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Article: Using Xenopus tissue cultures for the study of myasthenia gravis pathogenesis

TitleUsing Xenopus tissue cultures for the study of myasthenia gravis pathogenesis
Authors
KeywordsCell-based assay
ADF/cofilin
Xenopus
Neuromuscular junction
Myasthenia gravis
Acetylcholine receptor
Issue Date2014
Citation
Developmental Biology, 2014 How to Cite?
Abstract© 2015 Elsevier Inc. Myasthenia gravis (MG), the most common autoimmune disease of neuromuscular junction (NMJ), is heterogeneous in terms of pathophysiology, which is determined by the pathogenic antigen of autoantibodies targeting to synaptic proteins at the NMJs. Currently, patients suspected with MG are routinely screened for the presence of autoantibodies against acetylcholine receptor (AChR) or muscle-specific kinase (MuSK) using a cell-based assay (CBA) that involves the expression of target synaptic membrane protein in heterologous cell lines. However, some autoantibodies may only show reactivity for binding to densely clustered AChR in the physiological conformation, while AChR clustering is known to involve signaling events orchestrated by over a dozen of postsynaptic proteins. To improve the existing serological diagnosis of MG, this study explored the possibility of using the well-established Xenopus primary culture system as a novel CBA for MG. Here, by examining the pathogenic effects of four MG human plasma samples, we found that the samples from both seropositive and seronegative MG patients effectively induced the disassembly of aneural AChR clusters in cultured Xenopus muscle cells, as well as the nerve-induced AChR clusters in the nerve-muscle co-cultures. Importantly, the disassembly of AChR clusters was spatio-temporally correlated to the disappearance of actin depolymerizing factor (ADF)/cofilin, an actin regulator involved in AChR trafficking and clustering. Taken together, this study develops a reliable CBA using Xenopus primary cultures for screening the pathogenicity of human MG plasma samples, and providing a platform for investigating the pathogenic mechanisms underlying the endocytic trafficking and degradation of AChRs at NMJs in MG patients.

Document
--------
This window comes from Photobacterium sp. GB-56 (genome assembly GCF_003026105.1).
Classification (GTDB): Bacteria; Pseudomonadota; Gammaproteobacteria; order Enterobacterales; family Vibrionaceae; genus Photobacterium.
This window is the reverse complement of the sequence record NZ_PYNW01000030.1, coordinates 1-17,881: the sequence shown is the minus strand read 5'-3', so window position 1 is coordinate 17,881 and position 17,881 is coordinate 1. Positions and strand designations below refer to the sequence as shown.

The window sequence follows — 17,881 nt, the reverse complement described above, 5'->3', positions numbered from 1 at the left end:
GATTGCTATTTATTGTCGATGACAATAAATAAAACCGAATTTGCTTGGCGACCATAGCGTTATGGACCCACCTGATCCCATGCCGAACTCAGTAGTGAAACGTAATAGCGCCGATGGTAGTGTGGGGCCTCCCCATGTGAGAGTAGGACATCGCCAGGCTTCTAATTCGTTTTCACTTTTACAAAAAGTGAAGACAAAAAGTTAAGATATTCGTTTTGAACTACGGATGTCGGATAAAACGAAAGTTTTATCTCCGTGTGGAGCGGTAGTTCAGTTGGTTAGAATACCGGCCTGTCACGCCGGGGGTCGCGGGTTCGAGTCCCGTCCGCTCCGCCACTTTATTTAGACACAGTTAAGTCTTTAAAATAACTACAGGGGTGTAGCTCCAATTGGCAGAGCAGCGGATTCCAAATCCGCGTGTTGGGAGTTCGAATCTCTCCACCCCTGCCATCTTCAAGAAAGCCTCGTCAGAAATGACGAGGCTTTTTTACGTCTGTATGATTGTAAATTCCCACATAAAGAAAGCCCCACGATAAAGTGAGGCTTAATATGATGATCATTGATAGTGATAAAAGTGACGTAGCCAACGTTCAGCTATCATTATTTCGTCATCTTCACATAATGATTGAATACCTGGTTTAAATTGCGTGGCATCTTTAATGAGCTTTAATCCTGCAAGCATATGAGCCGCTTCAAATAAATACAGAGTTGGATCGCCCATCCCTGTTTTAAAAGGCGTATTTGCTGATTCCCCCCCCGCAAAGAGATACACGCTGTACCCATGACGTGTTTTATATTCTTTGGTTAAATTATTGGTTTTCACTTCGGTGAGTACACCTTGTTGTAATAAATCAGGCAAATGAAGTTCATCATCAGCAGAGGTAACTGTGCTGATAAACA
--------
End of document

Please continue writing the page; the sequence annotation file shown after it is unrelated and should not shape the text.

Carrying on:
Persistent Identifierhttp://hdl.handle.net/10722/219891
ISSN
2015 Impact Factor: 3.155
2015 SCImago Journal Rankings: 2.554

 

DC FieldValueLanguage
dc.contributor.authorYeo, Hwee Li-
dc.contributor.authorLim, Jorain Yu Ni-
dc.contributor.authorFukami, Yuki-
dc.contributor.authorYuki, Nobuhiro-
dc.contributor.authorLee, Chi Wai-
dc.date.accessioned2015-09-24T04:44:17Z-
dc.date.available2015-09-24T04:44:17Z-
dc.date.issued2014-
dc.identifier.citationDevelopmental Biology, 2014-
dc.identifier.issn0012-1606-
dc.identifier.urihttp://hdl.handle.net/10722/219891-
dc.description.abstract© 2015 Elsevier Inc. Myasthenia gravis (MG), the most common autoimmune disease of neuromuscular junction (NMJ), is heterogeneous in terms of pathophysiology, which is determined by the pathogenic antigen of autoantibodies targeting to synaptic proteins at the NMJs. Currently, patients suspected with MG are routinely screened for the presence of autoantibodies against acetylcholine receptor (AChR) or muscle-specific kinase (MuSK) using a cell-based assay (CBA) that involves the expression of target synaptic membrane protein in heterologous cell lines. However, some autoantibodies may only show reactivity for binding to densely clustered AChR in the physiological conformation, while AChR clustering is known to involve signaling events orchestrated by over a dozen of postsynaptic proteins. To improve the existing serological diagnosis of MG, this study explored the possibility of using the well-established Xenopus primary culture system as a novel CBA for MG. Here, by examining the pathogenic effects of four MG human plasma samples, we found that the samples from both seropositive and seronegative MG patients effectively induced the disassembly of aneural AChR clusters in cultured Xenopus muscle cells, as well as the nerve-induced AChR clusters in the nerve-muscle co-cultures. Importantly, the disassembly of AChR clusters was spatio-temporally correlated to the disappearance of actin depolymerizing factor (ADF)/cofilin, an actin regulator involved in AChR trafficking and clustering. Taken together, this study develops a reliable CBA using Xenopus primary cultures for screening the pathogenicity of human MG plasma samples, and providing a platform for investigating the pathogenic mechanisms underlying the endocytic trafficking and degradation of AChRs at NMJs in MG patients.-
dc.languageeng-
dc.relation.ispartofDevelopmental Biology-
dc.subjectCell-based assay-
dc.subjectADF/cofilin-
dc.subjectXenopus-
dc.subjectNeuromuscular junction-
dc.subjectMyasthenia gravis-
dc.subjectAcetylcholine receptor-
dc.titleUsing Xenopus tissue cultures for the study of myasthenia gravis pathogenesis-
dc.typeArticle-
dc.description.natureLink_to_subscribed_fulltext-
dc.identifier.doi10.1016/j.ydbio.2015.02.017-
dc.identifier.scopuseid_2-s2.0-84924706563-
dc.identifier.eissn1095-564X-

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